To investigate the effect of polymer swelling on drug release, HCQ-loaded matrix IVR segments (either noncoated or coated with PVP/PVA) were incubated in sodium acetate buffer (pH, 4) at 37°C for 7 days. The segments began to absorb water within 24 hours in buffer, with the noncoated segments reaching an equilibrated swelled state (no significant weight increase) within 2 days (Figure 4). In contrast, PVP- and PVA-coated segments reached their equilibrated swelled states after 5 days (P<0.05). Compared with their initial dry weights, the equilibrated swelled weights of the noncoated, PVP-coated, and PVA-coated segments were 91.86%, 97.63%, and 97.56% of their initial mass, respectively. After 7 days, the cross-sectional diameters of the noncoated, PVP-coated, and PVA-coated segments were 6.0±0.2, 6.0±0.2, and 6.0±0.4 mm, respectively. As shown in Figure 4, after reaching the equilibrated swelled states, the increased mass in both the noncoated and coated PU-93A segments were nearly 100% of their initial weight. However, the latency in reaching the equilibrated state was observed in both types of coated segments (Figure 4), suggesting that swelling may be affected by the PVP or PVA coatings. The reduced swelling resulted in a reduced increase in the weights of the coated segments (36.90% and 26.67% increase on the first day for PVP- and PVA-coated segments, respectively) in comparison with noncoated segments (47.85% weight increase).
In vitro cytotoxicity evaluation
The in vitro biocompatibility of the matrix IVRs developed was evaluated (Figure 5). Elution medium collected after 30 days from noncoated drug-free hot injection molded IVR segments as well as the PVP/PVA-coated segments appeared to have no significant effect on the viability of the vaginal epithelial cell line VK2/E6E7 or the ectocervical epithelial cell line Ect1/E6E7 when compared with the negative control (Figure 5A). In contrast, treatment of cells with 1 M acrylamide (positive control) significantly reduced cell viability by 90%. Furthermore, no significant differences were observed in the production of the proinflammatory cytokines IL-1β (Figure 5B), IL-6 (Figure 5C), and IL-8 (Figure 5D) in comparison with the negative control. Results from the colony formation assay using VK2/E6E7 and Ect1/E6E7 cells are shown in Figure 5E. No significant inhibition of cell colony formation was observed in both cell lines treated with elution medium from either noncoated or PVP/PVA-coated segment.
The vaginal route has been used for the administration of a wide range of therapeutic agents for women, such as those for contraception and those for the treatment of local vaginal infections. Compared with oral route of administration, vaginal delivery avoids gastric irritation,35 bypasses hepatic first-pass metabolism, and can achieve relatively higher drug concentrations in vaginal mucosal tissues while reducing systemic uptake.36,37 Drug absorption across the vaginal epithelium membrane involves three sequential steps: release of the drug from the delivery system, dissolution of the drug into vaginal fluid within the vaginal lumen, and membrane penetration of the drug.38 Various dosage forms for intravaginal drug delivery have been developed. Among these delivery strategies, the IVR dosing regimen can provide sustained drug delivery, allowing therapeutic effects to be obtained using lower daily doses, which provides effective local drug concentrations at the vaginal mucosa without causing systemic toxicity.39,40 Furthermore, studies have indicated that the presence of immunologically quiescent T-cells in the FGT may be correlated with resistance to HIV infection.41–43 As a result, developing an IVR that can provide sustained controlled HCQ release may potentially protect against HIV infection by reducing the amount of activated T-cells (targets for HIV infection) or directly interacting with components important to viral infection/replication.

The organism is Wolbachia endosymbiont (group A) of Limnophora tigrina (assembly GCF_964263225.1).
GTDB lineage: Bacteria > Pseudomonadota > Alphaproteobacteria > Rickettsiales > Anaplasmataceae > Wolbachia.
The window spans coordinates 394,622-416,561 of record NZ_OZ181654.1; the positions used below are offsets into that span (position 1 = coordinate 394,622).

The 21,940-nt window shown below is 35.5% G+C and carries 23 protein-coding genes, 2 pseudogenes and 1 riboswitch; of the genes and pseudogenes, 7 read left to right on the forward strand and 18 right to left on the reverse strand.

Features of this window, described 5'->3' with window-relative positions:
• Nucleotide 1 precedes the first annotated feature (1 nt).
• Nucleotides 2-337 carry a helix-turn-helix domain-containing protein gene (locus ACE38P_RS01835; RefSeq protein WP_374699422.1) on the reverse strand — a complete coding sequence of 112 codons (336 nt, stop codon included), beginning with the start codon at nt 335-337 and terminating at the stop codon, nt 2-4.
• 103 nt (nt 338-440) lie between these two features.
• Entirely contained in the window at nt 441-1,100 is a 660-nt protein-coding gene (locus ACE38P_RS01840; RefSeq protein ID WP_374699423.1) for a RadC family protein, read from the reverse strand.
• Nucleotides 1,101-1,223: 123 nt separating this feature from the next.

Studies have demonstrated that the inhibition of T-cell activation by HCQ is through the inhibition of T-cell-receptor-induced up-regulation of the T-cell activation marker CD69.28 Early T-cell activation was suppressed by HCQ at concentrations as low as 4.34 μg/mL (10 μM), with effects being dose-dependent.28 Expression of CD69 was reduced by 80% in cells treated with 43.4 μg/mL (100 μM) of HCQ without any toxic effect on cell viability or any effects on the level of T-cell surface expression of TCR/CD3, CD4, and CD45 (an essential regulator of T- and B-cell antigen receptor-mediated activation). Furthermore, HCQ has been shown to elicit direct anti-HIV effects via the inhibition of HIV replication in primary T-cells and monocytes.21,22 It was reported by Tsai and colleagues that approximately 6.48 μg/mL (15 μM) of HCQ was required to produce 50% viral inhibition.44 By measuring the reverse transcriptase activity, Sperber and colleagues reported 75% of HIV replication could be inhibited in HIV-1III-B challenged primary T-cells or monocytes when the cells were pretreated with 433.96 μg/mL (1 mM) HCQ for 1 hour.22 A prolonged in vitro inhibition of HIV replication was maintained within 14 days after this pretreatment because HIV-1 produced from HCQ-treated T-cells and monocytic cells poorly infected other cells.22 Taking into consideration that vaginal fluid secretion varies between 2 and 8 mL per day in the normal FGT45 and that, in general, PU-based IVR systems demonstrate lower release rates in vivo than the rates observed in vitro,46,47 effective HCQ concentrations for maintaining T-cell quiescence within the FGT and for inhibiting HIV replication could be achieved for longer periods (>30 days), using our surface-modified matrix IVR devices. Although Sperber and colleagues reported that cell viability was not affected when T-cell or monocytic cell lines were treated with 0.04 μg/mL (0.1 μM) to 433.96 μg/mL (1 mM) of HCQ in vitro,21,22 there may still be potential cytotoxicity concerns because of the initial high burst release rates of HCQ from the matrix IVR systems. As a result, we developed a res-IVR with a reduced HCQ loading, which eliminated the burst release on the first day and can provide lower, near-zero-order HCQ release (R2=0.981), with an average daily release rate of 32.23 μg/mL per day for 24 days (Figure 2F and G).